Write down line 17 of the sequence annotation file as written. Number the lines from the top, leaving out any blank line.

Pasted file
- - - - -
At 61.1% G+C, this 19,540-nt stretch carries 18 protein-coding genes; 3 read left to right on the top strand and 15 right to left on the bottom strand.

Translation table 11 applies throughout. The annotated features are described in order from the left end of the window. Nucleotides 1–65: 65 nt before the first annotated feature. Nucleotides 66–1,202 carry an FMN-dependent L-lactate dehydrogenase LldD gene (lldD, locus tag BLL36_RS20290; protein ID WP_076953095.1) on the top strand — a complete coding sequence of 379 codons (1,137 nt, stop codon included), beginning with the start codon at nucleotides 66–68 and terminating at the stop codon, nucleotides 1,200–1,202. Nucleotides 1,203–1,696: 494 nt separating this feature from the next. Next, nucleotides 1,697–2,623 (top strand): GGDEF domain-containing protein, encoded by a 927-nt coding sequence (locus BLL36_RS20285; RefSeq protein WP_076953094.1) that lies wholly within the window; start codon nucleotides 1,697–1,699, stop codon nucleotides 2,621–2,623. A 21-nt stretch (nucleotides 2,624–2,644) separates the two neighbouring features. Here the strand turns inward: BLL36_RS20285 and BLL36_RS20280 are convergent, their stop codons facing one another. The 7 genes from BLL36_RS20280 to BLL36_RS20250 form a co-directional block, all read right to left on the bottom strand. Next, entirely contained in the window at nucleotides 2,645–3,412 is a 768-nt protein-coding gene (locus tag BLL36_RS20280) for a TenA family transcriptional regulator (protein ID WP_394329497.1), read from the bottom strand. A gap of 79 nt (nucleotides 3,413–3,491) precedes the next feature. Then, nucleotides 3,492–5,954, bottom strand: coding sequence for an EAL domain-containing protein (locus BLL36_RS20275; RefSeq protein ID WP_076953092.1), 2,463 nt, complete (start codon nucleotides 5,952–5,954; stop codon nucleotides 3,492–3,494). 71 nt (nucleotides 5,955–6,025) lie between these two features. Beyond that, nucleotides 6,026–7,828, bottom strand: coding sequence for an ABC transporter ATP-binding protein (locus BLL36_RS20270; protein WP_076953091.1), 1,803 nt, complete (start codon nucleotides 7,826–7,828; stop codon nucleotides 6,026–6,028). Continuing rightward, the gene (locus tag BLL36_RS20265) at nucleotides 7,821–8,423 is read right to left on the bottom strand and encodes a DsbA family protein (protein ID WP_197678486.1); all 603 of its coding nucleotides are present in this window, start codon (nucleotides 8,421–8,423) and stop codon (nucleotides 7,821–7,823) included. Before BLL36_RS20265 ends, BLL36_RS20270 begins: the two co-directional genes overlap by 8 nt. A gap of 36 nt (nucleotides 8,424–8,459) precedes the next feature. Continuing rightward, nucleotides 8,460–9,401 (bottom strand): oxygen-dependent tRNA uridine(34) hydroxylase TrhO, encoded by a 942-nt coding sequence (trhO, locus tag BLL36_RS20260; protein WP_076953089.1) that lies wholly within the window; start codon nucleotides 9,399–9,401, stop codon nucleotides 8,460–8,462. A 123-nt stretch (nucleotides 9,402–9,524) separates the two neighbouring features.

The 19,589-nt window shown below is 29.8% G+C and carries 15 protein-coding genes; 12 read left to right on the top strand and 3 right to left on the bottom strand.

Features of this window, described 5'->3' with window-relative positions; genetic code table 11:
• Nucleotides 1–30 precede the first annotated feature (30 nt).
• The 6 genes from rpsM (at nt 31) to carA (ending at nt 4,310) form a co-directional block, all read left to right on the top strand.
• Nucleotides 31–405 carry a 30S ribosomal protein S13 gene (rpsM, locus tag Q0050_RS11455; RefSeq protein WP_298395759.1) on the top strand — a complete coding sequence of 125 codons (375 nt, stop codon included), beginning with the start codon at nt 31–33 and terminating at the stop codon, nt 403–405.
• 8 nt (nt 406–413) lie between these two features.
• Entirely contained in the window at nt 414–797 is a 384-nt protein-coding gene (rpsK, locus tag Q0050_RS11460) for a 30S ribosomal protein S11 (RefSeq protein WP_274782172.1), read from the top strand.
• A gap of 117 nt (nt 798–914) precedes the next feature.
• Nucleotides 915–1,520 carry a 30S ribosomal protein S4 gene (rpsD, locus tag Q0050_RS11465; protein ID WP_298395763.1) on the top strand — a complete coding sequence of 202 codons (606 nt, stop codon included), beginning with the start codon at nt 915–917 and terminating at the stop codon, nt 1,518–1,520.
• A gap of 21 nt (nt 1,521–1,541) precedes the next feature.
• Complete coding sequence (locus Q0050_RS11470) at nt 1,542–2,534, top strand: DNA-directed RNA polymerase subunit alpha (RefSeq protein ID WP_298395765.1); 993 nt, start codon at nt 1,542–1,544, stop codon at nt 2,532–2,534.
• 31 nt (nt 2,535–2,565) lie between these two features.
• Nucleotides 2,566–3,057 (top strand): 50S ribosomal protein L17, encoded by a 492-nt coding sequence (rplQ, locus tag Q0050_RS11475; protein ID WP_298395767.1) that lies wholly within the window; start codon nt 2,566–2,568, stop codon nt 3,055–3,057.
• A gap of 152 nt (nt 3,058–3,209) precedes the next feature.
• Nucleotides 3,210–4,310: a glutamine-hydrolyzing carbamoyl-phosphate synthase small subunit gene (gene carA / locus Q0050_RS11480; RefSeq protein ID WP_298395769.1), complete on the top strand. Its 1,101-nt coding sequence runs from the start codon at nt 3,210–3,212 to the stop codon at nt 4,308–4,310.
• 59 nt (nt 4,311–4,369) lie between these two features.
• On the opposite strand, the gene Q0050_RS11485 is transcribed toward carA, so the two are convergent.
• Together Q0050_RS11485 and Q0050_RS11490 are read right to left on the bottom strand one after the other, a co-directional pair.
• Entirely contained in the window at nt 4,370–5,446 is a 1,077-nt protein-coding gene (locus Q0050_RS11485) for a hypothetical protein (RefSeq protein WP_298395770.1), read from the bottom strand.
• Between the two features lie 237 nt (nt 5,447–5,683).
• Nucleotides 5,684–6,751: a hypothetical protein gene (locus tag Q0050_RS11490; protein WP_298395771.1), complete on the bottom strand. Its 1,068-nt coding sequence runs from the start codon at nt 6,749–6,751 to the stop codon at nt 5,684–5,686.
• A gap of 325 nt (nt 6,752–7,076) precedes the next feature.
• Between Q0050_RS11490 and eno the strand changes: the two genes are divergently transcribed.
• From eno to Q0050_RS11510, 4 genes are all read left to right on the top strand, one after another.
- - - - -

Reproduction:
• Nucleotides 3,210–4,310: a glutamine-hydrolyzing carbamoyl-phosphate synthase small subunit gene (gene carA / locus Q0050_RS11480; RefSeq protein ID WP_298395769.1), complete on the top strand. Its 1,101-nt coding sequence runs from the start codon at nt 3,210–3,212 to the stop codon at nt 4,308–4,310.